In this particular situation - something must have changed the economics of sheep farming. Was there increased demand for wool due to mechanisation of wool processing? Did a national market for mutton increase the price of sheep meat?
But there were many improvements in agriculture at this time:
- crop rotation
- mechanisation of farming equipment
- national markets for farming produce
- better transport infrastructure for farming produce
- decreased relative income of living on a farming lot compared to city factory jobs
My question is: What changed to make British Enclosures more profitable than tenanted subplots?
My reason for asking this question is that somewhere around the 16th-18th centuries - enclosures became profitable. Why did they become profitable? What changed?
Here we read:
Yes, the was a process called enclosure. It started in the 16th century in England, and picked up momentum in the 17th and 18th centuries.
Prior to the enclosure times, farming had taken places in small plots, with less fertile "common" lands in between for grazing or pasturing that could be used by anyone. Based on the economics of the Middle Ages, such "patchwork" agriculture was the best use of land.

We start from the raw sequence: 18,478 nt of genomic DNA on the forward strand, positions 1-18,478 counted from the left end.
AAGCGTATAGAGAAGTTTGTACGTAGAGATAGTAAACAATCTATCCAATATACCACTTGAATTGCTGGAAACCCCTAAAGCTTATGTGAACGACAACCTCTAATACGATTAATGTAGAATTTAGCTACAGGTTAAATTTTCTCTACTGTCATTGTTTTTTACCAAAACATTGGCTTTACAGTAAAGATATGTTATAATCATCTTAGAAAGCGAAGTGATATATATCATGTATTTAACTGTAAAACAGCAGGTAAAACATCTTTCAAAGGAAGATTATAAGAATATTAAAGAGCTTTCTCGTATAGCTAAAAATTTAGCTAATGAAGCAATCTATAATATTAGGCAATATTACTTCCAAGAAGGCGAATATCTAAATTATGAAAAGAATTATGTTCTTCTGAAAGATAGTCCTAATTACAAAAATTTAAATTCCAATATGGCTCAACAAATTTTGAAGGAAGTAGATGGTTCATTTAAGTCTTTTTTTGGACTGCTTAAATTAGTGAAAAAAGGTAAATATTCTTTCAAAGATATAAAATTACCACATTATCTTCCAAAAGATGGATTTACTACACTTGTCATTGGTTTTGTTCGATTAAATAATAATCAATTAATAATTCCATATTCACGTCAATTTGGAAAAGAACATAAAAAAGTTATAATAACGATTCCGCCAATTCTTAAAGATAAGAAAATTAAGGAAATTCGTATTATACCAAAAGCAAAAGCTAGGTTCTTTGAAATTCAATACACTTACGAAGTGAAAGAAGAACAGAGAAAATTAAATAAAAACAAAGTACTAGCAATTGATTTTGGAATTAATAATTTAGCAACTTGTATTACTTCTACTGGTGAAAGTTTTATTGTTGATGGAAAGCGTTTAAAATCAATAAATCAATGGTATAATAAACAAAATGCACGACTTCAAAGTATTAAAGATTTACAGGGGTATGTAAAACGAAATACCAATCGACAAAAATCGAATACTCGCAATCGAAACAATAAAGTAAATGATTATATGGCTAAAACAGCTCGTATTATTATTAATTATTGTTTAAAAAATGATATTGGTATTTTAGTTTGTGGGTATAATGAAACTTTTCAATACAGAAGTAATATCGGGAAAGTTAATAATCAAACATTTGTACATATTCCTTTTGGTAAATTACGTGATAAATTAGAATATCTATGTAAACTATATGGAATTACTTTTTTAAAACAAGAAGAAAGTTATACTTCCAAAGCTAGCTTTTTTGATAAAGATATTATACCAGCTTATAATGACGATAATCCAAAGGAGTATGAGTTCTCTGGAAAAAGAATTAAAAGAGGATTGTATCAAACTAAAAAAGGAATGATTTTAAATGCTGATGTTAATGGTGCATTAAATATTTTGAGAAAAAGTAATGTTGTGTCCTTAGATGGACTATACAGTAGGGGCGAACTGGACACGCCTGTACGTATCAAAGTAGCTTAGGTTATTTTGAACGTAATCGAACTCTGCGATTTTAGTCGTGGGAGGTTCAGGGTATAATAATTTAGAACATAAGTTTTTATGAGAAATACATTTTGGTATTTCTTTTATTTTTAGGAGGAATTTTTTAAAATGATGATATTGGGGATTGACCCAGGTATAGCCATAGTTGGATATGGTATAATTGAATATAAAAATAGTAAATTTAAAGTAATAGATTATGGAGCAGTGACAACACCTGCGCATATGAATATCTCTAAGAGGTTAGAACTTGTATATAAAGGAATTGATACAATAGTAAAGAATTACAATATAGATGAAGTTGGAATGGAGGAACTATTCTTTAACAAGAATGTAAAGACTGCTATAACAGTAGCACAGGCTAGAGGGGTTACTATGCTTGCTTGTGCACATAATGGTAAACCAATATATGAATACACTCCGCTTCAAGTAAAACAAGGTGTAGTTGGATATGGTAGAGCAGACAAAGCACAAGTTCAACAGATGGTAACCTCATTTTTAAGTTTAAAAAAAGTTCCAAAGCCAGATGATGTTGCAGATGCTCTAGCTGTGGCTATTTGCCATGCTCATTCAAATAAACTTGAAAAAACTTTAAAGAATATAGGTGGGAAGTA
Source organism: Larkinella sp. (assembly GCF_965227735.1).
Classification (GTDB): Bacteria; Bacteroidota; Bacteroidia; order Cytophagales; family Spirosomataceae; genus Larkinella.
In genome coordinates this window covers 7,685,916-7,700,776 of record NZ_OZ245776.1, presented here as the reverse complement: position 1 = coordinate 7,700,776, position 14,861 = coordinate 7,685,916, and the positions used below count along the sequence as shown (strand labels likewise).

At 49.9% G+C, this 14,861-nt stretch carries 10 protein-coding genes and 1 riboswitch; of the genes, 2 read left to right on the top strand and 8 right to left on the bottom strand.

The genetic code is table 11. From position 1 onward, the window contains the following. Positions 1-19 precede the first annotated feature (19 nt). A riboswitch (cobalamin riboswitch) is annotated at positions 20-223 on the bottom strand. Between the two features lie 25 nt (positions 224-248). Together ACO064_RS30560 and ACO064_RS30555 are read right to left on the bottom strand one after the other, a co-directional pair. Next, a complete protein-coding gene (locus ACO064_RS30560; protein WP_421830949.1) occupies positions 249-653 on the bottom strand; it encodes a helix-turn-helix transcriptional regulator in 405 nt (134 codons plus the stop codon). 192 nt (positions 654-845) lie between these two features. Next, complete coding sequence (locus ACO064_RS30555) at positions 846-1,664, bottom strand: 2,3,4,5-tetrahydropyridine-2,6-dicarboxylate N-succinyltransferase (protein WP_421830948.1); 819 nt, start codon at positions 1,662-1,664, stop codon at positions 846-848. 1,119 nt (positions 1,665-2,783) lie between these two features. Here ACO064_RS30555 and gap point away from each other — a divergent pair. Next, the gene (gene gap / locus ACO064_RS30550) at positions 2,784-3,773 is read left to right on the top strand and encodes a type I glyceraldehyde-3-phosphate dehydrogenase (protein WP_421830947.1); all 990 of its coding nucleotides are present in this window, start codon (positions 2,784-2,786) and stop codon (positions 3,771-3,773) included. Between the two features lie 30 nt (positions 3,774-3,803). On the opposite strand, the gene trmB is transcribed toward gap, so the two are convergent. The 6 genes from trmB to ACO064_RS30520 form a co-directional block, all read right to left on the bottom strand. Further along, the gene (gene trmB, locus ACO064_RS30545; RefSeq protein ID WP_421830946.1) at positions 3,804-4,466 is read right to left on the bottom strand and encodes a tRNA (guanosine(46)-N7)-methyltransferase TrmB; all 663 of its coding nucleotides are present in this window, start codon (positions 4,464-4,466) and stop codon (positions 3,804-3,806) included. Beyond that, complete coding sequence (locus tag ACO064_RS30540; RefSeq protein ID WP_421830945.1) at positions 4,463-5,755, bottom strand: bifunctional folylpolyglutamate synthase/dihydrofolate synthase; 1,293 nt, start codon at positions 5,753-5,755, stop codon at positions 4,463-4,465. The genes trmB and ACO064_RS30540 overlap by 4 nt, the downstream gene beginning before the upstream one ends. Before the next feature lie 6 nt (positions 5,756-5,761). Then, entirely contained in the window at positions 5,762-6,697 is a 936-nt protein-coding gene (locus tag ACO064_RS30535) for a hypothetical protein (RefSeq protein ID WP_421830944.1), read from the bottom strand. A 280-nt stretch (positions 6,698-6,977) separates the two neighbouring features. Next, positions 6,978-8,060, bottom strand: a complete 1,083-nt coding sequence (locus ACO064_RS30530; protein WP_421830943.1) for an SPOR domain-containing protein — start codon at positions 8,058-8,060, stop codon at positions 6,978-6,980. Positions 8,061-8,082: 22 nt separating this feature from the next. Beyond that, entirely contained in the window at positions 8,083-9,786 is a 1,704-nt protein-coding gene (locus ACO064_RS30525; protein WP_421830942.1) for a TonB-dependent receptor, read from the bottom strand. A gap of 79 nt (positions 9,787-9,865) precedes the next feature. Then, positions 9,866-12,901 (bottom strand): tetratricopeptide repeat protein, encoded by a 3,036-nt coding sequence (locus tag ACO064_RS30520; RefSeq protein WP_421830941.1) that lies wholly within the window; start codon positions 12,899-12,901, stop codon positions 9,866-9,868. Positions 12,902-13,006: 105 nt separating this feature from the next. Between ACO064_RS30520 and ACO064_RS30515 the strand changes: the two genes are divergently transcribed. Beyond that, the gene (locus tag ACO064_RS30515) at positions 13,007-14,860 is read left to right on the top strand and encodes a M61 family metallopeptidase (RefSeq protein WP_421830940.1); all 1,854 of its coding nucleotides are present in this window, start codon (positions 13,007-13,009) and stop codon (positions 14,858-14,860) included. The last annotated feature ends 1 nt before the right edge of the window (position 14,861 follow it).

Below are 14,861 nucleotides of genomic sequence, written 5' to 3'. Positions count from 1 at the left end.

An agricultural revolution that began in the 16th century, and extended to later centuries changed all that. Growing economies of scale made it more efficient to farm land in "bulk," even if some of the pieces didn't fit so well with others. So large landowners began to combine small pieces of lands into larger ones, "annexing" the small patches of formerly common land in between by "enclosing" them, and making them off limits to others. Sometimes, people were bought out of their lands or rights to common lands; fairly. At other times, rich people bent the law to "condemn," or otherwise "privatize" land that was formerly held by others, or by the public in common.